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Savage Beauty - London's V&A Raises the Bar Again!

27/04/2015 11:44 BST | Updated 25/06/2015 10:59 BST

As my wife and I exited the V&A's current big draw exhibition Savage Beauty, a retrospective of the work of fashion designer Alexander McQueen, I was filled with feelings of wonder and sadness. When you see such a large collection of McQueen's designs in one place you realize what legacy he left behind, and that led me to wonder what he might have gone of the achieve had he lived. However this gloom soon left me as I remembered the impact of room after room of truly stunning fashion. Designs that challenge preconceptions of what fashion is, what beauty is and firmly sticks two fingers up to conformity. I found myself smiling as it struck me just how much McQueen changed what we now think of as fashion, and began the new movement towards a desire for more diversity in the fashion industry.

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I recently wrote an article for the online disability magazine, Disability Now, exploring how McQueen was the first couture designer to use disabled models and how his legacy paved the way for a new generation of disabled models who are currently taking the fashion world by storm. Disabled people should remember McQueen as a champion of equality, which is not something you'd expect from a fashion designer. But McQueen was so much more than that, and Savage Beauty captures this with a reverence that takes your breathe away.

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The first room in the exhibition, named London, is much as you'd expect, with rows of mannequins clad in McQueen's early designs. Already it becomes clear that this was designer set to be world class. Savage Mind, the second part of this room, highlights McQueen's cutting and tailoring skills. The ageing fashion student in me, with my studies stemming from the flamboyance of the 1980's, was fascinated by the intricacy and detail of these designs. However I could not be ready for the what follows. From now on every room is truly stunning. Each builds in their design and layout to show McQueen's work to it's fullest. I cannot find the words to describe the impact of entering the double height Cabinet of Curiosities section, other than to say it took a moment to steady myself as I was flooded by McQueen's creativity and originality. In this space McQueen's creations are accompanied by videos of his fashion shows, which further demonstrate his desire to push to against conventions and boundaries. His later work reaches a level of inventiveness that took fashion to a higher level and ensured his place in the history of fashion.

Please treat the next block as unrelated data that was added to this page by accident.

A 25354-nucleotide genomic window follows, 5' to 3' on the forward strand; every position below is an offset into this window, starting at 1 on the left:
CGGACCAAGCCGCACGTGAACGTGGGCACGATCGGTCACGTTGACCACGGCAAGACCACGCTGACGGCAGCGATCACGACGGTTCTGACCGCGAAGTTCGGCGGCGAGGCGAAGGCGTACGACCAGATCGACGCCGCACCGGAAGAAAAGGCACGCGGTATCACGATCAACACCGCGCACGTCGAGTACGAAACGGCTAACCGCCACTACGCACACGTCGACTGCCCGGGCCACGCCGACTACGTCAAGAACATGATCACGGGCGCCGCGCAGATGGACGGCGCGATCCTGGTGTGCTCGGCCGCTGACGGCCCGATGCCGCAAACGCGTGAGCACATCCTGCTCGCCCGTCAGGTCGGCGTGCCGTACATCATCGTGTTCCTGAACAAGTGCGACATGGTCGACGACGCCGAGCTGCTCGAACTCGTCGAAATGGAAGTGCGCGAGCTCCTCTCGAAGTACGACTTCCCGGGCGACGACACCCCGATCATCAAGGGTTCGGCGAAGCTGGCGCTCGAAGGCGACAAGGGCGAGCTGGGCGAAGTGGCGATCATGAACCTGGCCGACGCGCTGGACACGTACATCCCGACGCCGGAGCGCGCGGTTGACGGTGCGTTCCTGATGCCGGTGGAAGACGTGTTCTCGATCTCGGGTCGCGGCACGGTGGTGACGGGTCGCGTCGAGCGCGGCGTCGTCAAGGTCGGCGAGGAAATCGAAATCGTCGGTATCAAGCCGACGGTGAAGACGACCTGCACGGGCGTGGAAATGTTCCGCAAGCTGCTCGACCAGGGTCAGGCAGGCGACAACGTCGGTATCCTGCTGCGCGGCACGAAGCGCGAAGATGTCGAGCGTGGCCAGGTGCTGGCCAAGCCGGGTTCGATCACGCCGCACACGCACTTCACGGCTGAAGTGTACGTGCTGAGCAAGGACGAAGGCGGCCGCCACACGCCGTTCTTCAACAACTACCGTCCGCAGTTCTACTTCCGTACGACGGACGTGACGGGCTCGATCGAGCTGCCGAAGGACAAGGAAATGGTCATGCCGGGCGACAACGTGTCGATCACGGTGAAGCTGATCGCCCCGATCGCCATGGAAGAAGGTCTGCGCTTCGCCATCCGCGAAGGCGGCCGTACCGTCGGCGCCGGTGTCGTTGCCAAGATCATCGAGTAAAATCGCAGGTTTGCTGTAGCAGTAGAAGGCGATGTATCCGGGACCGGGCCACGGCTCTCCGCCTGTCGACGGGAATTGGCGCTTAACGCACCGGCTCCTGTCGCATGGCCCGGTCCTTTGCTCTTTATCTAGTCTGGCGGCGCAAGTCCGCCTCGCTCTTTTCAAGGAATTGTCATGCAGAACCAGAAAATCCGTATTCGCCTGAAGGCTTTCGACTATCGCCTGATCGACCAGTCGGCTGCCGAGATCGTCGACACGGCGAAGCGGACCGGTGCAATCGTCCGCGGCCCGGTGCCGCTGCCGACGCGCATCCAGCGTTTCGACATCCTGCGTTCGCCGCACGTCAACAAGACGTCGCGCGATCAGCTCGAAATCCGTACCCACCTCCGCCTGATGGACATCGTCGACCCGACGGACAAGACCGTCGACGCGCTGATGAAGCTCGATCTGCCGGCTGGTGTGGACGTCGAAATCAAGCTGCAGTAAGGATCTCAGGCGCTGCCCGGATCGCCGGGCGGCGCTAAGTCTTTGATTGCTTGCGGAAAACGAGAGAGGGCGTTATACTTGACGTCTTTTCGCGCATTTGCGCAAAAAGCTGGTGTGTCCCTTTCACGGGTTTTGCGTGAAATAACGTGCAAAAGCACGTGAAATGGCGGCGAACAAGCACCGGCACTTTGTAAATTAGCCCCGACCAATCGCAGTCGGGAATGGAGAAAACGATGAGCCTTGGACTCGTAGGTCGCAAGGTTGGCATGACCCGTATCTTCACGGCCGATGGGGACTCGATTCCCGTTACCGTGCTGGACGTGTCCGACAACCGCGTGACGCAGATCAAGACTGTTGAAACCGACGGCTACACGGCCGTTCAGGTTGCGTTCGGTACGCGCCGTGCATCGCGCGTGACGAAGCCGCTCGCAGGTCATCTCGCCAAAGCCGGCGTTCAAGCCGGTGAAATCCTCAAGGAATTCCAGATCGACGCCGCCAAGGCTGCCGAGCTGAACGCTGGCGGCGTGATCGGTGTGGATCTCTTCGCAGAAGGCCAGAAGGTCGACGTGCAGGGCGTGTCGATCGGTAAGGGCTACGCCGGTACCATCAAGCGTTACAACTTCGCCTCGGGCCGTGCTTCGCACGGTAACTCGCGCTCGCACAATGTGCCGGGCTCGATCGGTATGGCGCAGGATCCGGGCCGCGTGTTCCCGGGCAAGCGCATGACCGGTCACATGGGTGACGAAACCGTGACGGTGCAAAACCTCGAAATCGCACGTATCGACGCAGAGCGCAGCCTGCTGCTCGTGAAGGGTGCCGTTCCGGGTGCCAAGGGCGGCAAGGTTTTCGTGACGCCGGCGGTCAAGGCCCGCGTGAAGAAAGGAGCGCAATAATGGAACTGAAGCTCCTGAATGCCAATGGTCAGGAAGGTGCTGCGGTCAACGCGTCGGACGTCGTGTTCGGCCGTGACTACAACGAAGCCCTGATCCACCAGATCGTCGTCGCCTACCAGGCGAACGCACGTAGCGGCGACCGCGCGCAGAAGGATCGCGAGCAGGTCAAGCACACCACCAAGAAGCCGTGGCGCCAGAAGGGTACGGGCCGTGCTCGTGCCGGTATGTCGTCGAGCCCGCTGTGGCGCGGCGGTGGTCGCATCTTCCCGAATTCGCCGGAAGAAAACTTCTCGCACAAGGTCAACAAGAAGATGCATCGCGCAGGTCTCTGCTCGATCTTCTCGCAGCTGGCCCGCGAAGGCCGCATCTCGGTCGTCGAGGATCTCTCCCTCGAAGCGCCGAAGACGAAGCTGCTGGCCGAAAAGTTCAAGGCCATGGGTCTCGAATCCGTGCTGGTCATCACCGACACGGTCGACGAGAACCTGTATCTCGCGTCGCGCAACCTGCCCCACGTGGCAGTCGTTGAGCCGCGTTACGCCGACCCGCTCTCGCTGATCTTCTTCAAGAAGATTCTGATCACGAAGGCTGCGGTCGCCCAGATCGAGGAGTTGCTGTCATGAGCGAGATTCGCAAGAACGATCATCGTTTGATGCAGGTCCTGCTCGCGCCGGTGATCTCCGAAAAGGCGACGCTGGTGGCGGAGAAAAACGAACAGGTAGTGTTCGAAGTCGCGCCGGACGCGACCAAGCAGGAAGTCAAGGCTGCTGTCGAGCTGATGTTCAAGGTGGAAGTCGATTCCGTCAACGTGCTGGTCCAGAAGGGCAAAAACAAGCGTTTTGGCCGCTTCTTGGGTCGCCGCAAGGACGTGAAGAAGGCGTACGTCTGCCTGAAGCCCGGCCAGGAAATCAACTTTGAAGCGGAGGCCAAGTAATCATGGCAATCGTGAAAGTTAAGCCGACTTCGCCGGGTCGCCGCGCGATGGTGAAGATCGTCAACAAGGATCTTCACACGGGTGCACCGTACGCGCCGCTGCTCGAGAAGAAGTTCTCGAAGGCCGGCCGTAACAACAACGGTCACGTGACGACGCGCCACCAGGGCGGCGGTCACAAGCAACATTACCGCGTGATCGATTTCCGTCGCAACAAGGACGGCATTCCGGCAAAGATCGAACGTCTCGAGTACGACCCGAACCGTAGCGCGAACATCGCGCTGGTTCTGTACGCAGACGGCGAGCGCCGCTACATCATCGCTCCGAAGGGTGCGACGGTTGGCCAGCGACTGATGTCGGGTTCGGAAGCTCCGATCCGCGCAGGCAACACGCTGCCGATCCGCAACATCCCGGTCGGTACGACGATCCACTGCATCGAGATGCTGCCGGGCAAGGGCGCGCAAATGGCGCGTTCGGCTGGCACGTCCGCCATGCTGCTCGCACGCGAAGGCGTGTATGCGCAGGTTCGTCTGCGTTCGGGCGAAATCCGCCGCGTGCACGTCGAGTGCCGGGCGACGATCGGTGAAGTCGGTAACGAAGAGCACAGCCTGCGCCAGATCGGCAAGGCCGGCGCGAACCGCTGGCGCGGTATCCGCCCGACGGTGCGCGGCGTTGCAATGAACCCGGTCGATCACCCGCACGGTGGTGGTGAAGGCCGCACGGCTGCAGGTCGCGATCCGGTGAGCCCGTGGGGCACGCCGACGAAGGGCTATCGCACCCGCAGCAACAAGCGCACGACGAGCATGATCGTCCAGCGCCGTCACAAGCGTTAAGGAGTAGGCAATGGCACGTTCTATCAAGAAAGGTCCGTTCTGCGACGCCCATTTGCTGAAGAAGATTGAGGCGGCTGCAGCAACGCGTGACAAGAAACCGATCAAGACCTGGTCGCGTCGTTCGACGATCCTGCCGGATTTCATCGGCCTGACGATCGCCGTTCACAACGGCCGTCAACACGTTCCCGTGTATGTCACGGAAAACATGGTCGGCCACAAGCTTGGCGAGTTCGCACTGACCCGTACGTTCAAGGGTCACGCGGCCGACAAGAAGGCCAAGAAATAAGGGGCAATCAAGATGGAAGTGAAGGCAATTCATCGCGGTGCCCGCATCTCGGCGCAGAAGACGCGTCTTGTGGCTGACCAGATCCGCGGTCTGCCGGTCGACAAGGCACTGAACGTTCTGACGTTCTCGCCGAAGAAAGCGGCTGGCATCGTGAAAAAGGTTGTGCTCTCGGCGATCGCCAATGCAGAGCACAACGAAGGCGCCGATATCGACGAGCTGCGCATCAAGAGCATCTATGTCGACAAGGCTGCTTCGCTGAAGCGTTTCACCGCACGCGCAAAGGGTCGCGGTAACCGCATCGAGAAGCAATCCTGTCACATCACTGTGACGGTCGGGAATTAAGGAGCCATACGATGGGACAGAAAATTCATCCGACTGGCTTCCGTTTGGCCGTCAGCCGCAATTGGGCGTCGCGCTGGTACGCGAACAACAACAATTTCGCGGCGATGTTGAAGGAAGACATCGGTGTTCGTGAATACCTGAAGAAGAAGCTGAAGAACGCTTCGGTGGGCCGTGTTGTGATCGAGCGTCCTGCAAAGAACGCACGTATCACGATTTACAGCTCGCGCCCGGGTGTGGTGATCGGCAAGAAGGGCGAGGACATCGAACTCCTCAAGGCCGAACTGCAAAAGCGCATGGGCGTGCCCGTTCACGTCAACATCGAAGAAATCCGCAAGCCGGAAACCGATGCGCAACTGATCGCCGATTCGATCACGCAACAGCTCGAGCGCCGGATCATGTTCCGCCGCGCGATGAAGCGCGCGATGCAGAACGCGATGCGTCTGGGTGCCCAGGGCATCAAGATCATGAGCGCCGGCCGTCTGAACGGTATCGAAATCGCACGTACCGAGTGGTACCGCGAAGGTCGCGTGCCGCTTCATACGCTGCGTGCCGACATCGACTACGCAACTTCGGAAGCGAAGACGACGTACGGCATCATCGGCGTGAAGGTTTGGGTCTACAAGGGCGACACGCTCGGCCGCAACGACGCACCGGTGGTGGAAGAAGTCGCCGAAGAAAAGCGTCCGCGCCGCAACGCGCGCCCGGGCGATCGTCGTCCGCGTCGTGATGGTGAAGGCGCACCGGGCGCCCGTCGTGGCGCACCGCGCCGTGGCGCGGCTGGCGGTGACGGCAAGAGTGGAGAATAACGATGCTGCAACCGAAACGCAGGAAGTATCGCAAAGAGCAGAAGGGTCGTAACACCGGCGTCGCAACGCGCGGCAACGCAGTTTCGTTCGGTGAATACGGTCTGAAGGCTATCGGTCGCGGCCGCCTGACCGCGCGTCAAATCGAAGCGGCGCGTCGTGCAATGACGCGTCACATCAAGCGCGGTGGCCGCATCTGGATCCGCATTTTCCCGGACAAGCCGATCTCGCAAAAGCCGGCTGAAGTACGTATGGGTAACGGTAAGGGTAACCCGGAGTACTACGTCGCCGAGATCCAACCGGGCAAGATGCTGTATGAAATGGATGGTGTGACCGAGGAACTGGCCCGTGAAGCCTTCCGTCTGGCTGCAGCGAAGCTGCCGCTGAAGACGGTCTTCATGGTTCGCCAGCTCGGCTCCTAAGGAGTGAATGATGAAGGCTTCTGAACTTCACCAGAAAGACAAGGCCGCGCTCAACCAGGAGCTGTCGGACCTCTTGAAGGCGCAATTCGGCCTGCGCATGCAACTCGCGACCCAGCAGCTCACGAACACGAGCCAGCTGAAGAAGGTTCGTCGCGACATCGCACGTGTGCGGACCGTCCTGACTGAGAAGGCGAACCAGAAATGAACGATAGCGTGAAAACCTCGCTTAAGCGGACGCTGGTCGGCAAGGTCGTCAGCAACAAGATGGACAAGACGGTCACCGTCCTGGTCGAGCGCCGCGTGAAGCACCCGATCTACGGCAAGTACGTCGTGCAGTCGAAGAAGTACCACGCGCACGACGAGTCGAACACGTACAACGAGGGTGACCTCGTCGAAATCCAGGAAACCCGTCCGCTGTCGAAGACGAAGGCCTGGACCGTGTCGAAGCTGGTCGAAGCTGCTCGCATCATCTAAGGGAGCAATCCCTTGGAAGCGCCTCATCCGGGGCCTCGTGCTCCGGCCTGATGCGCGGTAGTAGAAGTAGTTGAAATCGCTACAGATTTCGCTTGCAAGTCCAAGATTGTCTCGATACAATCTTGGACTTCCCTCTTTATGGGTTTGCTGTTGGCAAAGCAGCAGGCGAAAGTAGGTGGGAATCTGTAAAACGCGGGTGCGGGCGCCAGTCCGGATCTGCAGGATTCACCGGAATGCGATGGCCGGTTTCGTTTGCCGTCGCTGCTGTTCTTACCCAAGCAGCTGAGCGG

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For people like my wife and I, who have always walked on the alternative side of life, McQueen holds a special place. To us his influences are more obvious which means it is easier for us to see how far he took influence and made it his own. His ability to see what was happening in the underground fashions scenes and use what he saw as a jump off point to design something so original was second to none. An example of which would be the American football protection shoulder pads and helmet in the Romantic Exoticism room. I remember wearing a set of these in Camden's alternative clubs back in the mid 80's, but mine were just painted back to go with my bike leathers. McQueen took that idea of using sports equipment in fashion but turned it in a work of art. Only he could imagine something as bulky and masculine as football shoulder pads and a helmet into a beautiful feminine work by having them printed with Japanese Kimono patterns, and then combining them with satin corsetry and thigh highs. Not sure who might wear such an outfit, but whoever did would stop a room dead as they entered it. But that goes for any of McQueen's work really.

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The entire exhibition is one not to be missed, whether you are interested in fashion or just want to witness the V&A at it's very best. I would advise to pre-book as I know the day we went it was packed... so maybe book a nice early slot if you want to avoid the crowds. Even with each room being filled with people, all as awe filled as we were, the exhibition will take some effort by the V&A to better. The exhibition's curator Claire Wilcox and her team Kate Bethune, Louise Rytter and Sonnet Stanfill should all be applauded for their superb work on Savage Beauty. It really marks Alexander McQueen's place in the history of fashion and design. Miss it at your peril.

Images by permission - Copyright Victoria and Albert Museum, London